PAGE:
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Differences between Pot Limit Omaha and No Limit Hold Em

What are the crucial differences between Pot Limit Omaha and No Limit Hold ‘Em? In this article we’ll examine the 7 important distinctions you need to know before making the switch from NLHE to PLO.

On the surface Pot Limit Omaha and No Limit Hold Em’ are very similar games: in fact summarising the differences in their rules takes only a few words: You get 4 hole cards instead of 2, you must use exactly 2 cards from your hand and 3 from the board and the betting is pot limit. Despite the similarity, however, there are many important and often subtle differences between the games that if you aren’t aware of will cost you a lot of money. After several years of experience playing the online PLO cash games I’ve come up with a list of 7 important differences between Pot Limit Omaha and No Limit Hold ‘Em that I think every player should know. These 7 distinctions are as follows:

  1. Position is even more important
  2. Your fold equity is often a lot lower
  3. On certain very drawy flops pushing even the nuts can be a mistake
  4. On average there are far more close decisions
  5. The correct play is more dependant on stack sizes
  6. Playing loose/passive pre flop can be okay
  7. Variance is much higher

Position is even more important

In all forms of poker position is extremely important and often overlooked but in PLO it’s probably even more essential than normal. Firstly it is a “pot limit” game which means that you can’t easily force your opponent into making bad decisions when you’re out of position. Because you can’t overbet on the flop or with a reraise pre-flop like you can in NLHE it means your opponent will almost always have the odds to call you or float you putting you in difficult situations on later streets.

More importantly, however, is the fact that pots get big fast and that turns and rivers will often complete lots of draws. By being in position you have a huge advantage in that you can see what your opponent does first. Let’s say he check calls the flop and a flush card hits on the turn, if he leads you can consider folding your two pair, but if he checks you can check behind and perhaps make a full house, even if you don’t he, again, will have to either lead, giving you the option of folding, or he’ll check giving you a cheap showdown. Imagine now that you have the flush draw on the flop and it hits on the turn, if your opponent has the two pair it will be hard for him to play… he’ll hate to check/fold as you might just be double barrelling him off his hand, but he can’t very well lead because he’ll rarely be called my worse. He’s in a tough spot.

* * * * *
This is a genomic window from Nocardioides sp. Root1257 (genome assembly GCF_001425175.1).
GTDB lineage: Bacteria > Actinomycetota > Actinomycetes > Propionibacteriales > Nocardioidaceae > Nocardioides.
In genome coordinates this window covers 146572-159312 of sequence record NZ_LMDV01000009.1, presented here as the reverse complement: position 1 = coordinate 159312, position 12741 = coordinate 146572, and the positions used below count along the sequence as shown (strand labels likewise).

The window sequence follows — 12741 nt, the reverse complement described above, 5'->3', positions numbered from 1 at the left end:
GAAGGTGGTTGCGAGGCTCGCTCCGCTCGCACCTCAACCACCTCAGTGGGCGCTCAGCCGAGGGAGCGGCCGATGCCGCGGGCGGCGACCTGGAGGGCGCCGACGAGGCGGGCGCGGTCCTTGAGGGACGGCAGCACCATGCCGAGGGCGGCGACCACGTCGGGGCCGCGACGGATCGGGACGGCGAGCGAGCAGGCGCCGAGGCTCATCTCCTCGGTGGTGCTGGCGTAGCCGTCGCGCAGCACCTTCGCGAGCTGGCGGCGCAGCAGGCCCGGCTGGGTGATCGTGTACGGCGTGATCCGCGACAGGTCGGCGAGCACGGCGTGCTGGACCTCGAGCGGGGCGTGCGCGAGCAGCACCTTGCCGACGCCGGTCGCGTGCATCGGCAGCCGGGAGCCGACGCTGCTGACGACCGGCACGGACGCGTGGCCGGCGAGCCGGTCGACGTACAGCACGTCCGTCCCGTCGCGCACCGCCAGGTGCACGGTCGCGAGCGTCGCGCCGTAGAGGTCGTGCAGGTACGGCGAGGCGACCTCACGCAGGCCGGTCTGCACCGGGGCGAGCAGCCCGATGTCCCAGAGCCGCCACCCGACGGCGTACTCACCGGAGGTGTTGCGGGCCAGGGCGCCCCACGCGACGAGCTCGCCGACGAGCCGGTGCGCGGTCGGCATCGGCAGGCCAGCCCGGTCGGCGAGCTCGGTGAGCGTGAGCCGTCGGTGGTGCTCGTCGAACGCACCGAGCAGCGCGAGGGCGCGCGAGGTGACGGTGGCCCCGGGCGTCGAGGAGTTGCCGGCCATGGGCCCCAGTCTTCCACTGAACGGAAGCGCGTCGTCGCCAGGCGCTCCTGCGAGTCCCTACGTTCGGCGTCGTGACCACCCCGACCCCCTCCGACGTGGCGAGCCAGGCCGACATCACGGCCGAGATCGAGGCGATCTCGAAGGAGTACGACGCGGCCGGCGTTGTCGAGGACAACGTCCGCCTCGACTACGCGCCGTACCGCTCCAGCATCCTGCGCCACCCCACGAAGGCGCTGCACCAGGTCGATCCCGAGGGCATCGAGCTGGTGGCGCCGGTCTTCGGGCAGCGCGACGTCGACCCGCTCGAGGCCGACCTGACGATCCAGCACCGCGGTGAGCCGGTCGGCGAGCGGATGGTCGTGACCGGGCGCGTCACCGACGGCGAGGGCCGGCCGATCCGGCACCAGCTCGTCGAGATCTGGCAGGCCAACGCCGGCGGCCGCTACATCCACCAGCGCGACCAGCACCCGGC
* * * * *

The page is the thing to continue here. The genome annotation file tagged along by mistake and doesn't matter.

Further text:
Imagine a third scenario, you make the nut flush on the turn and he makes the jack high flush. Being out of position his options are much worse than if it was the other way around. Let’s say he checks and you fire a big 2nd barrel. If he shoves he’ll often get called by a better flush (like you have) but if he just calls he will feel awful check folding a blank river and he might also be allowing a set (which could fold to a check/raise shove) to make a full house. His other option is to lead the turn but this is bad too because if he gets shoved on he’ll be in a horrible position again, it also telegraphs his hand if his opponent were to have two pair. It’s very hard for him to make money with his flush out of position.

Being in position with a medium flush, however, allows you to play it almost perfectly. You can easily flat call a turn lead with the intention to folding to a big river bet or if it’s checked to you you can check back for pot control allowing you to lose a small pot when he has a big flush and leads the river or win an extra big bet against two pair if he checks the river and feels obliged to call after you showed weakness on the turn.

Typically being in position gives you an around the equivalent of a half pot sized river bet in additional equity as opposed to being out of position given the exact same holdings. You’ll win bigger pots when you have the nuts and you’ll lose smaller pots when you’re beat. All good poker players realise this which is why they always play tighter out of position than in. When considering the differences between Pot Limit Omaha and No Limit Hold Em you absolutely mustn’t underestimate just how vital playing position effectively really is. By simply calling from the blinds with a wide range of hands you could unknowingly obliterate your entire chance of making a profit.

Click here for reason #2: Your fold equity is often a lot lower

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